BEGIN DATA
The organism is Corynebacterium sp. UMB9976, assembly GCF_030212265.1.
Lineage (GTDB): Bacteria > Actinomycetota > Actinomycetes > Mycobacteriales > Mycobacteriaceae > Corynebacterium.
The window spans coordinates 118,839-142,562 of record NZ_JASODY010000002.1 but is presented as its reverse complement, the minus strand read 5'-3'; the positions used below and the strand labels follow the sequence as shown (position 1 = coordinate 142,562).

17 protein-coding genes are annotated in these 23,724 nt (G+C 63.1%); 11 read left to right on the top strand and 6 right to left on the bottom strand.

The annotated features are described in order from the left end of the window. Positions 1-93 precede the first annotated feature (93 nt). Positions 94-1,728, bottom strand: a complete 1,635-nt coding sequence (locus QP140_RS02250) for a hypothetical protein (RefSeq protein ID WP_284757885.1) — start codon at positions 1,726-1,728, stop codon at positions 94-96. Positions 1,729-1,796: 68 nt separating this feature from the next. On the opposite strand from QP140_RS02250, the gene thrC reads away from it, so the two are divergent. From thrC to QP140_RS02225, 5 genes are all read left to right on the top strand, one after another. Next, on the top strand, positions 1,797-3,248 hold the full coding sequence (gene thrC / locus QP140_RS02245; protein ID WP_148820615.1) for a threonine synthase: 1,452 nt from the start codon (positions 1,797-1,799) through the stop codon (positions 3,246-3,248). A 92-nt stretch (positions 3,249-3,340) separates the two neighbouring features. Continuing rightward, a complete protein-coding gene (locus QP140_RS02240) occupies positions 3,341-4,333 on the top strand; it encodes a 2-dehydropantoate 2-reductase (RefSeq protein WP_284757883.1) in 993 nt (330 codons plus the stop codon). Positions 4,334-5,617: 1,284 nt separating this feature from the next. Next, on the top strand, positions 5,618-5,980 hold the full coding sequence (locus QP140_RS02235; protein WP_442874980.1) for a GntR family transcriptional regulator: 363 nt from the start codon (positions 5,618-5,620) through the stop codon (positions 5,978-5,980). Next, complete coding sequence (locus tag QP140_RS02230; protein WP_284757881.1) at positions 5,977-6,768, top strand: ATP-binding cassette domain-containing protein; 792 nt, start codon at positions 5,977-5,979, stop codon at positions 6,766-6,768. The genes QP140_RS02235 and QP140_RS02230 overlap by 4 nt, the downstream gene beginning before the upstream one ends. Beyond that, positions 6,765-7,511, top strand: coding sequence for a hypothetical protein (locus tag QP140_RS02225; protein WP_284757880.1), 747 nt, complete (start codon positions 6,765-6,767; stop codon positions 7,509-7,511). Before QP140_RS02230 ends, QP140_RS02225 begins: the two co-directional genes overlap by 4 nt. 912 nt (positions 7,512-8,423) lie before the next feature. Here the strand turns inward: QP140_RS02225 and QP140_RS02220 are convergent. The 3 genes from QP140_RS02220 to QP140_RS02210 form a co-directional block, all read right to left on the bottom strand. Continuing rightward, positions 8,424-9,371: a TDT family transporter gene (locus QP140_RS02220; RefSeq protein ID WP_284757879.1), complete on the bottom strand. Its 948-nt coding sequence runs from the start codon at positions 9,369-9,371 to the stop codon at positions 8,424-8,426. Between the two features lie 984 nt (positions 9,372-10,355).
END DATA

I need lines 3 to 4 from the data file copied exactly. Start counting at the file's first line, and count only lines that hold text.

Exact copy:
The window spans coordinates 118,839-142,562 of record NZ_JASODY010000002.1 but is presented as its reverse complement, the minus strand read 5'-3'; the positions used below and the strand labels follow the sequence as shown (position 1 = coordinate 142,562).

17 protein-coding genes are annotated in these 23,724 nt (G+C 63.1%); 11 read left to right on the top strand and 6 right to left on the bottom strand.